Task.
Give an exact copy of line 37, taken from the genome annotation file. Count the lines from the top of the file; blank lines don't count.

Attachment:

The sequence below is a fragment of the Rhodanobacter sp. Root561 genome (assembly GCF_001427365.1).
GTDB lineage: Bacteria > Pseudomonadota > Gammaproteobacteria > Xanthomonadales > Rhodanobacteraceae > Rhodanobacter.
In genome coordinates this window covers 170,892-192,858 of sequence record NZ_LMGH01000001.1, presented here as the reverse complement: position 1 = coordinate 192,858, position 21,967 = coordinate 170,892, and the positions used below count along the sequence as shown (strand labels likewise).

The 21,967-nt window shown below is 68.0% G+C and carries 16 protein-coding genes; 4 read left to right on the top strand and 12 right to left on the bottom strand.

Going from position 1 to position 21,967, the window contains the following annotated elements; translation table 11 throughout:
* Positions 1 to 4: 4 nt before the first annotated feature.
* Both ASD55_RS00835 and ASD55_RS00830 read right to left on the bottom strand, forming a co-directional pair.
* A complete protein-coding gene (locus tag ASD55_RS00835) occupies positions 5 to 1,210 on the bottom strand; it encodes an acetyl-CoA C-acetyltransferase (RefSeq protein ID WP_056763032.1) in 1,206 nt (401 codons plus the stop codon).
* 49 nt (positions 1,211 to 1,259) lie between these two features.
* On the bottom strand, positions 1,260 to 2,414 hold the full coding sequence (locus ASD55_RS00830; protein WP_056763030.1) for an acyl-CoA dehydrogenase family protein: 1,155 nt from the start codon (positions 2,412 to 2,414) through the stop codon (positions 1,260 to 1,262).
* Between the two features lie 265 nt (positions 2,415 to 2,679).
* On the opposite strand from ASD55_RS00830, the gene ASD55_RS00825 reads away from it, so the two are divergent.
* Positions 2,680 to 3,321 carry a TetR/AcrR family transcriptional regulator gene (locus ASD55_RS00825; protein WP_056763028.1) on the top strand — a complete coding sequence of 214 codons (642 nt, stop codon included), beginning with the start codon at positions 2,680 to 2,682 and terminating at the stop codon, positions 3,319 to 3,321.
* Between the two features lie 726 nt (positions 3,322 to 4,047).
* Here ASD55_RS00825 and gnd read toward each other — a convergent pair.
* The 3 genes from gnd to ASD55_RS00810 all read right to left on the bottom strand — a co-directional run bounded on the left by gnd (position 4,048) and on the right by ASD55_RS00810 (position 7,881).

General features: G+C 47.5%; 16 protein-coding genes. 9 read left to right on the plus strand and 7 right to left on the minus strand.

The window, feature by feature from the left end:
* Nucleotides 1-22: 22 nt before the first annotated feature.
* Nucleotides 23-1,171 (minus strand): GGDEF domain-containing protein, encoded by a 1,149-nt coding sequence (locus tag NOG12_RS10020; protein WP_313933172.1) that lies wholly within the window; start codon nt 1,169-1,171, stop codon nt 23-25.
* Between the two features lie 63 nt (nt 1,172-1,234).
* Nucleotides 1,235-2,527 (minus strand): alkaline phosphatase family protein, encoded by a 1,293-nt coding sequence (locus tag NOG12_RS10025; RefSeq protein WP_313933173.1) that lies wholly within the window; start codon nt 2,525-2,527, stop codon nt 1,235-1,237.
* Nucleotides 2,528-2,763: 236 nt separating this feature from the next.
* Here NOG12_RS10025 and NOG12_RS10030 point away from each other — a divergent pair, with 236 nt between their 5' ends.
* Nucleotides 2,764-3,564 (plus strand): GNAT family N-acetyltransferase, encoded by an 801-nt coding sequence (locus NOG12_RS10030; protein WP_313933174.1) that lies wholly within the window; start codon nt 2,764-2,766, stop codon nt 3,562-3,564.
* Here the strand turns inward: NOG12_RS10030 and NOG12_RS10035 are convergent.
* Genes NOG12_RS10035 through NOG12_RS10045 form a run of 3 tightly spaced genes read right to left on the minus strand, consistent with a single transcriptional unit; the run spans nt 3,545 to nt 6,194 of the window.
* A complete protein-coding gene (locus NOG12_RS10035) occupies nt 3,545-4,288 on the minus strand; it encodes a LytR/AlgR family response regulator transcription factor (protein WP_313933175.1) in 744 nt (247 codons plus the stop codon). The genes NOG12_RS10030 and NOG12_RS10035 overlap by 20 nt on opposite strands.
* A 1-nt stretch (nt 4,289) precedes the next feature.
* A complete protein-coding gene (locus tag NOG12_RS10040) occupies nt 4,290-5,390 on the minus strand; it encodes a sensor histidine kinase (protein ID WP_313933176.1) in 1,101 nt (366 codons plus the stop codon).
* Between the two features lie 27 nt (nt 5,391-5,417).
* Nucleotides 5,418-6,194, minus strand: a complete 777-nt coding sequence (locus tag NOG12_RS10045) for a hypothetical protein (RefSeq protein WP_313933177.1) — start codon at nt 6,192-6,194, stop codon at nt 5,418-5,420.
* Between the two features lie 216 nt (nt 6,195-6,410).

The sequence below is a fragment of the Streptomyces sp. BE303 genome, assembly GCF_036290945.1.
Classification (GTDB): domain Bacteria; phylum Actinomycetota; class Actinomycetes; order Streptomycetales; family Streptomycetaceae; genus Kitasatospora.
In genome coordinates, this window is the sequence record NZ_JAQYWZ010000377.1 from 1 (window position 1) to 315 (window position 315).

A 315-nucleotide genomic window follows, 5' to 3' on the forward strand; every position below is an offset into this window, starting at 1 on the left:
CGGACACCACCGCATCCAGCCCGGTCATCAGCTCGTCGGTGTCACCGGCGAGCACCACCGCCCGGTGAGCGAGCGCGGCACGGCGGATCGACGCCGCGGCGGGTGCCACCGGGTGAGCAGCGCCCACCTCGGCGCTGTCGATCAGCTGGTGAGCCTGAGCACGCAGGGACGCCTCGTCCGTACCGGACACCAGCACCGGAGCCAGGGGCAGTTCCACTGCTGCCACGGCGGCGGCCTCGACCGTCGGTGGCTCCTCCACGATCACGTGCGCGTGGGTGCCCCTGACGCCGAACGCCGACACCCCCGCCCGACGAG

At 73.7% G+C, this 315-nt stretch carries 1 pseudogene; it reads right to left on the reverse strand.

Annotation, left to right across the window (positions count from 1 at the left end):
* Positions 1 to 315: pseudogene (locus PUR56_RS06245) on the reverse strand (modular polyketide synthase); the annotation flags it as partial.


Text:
A 315-nucleotide genomic window follows, 5' to 3' on the forward strand; every position below is an offset into this window, starting at 1 on the left: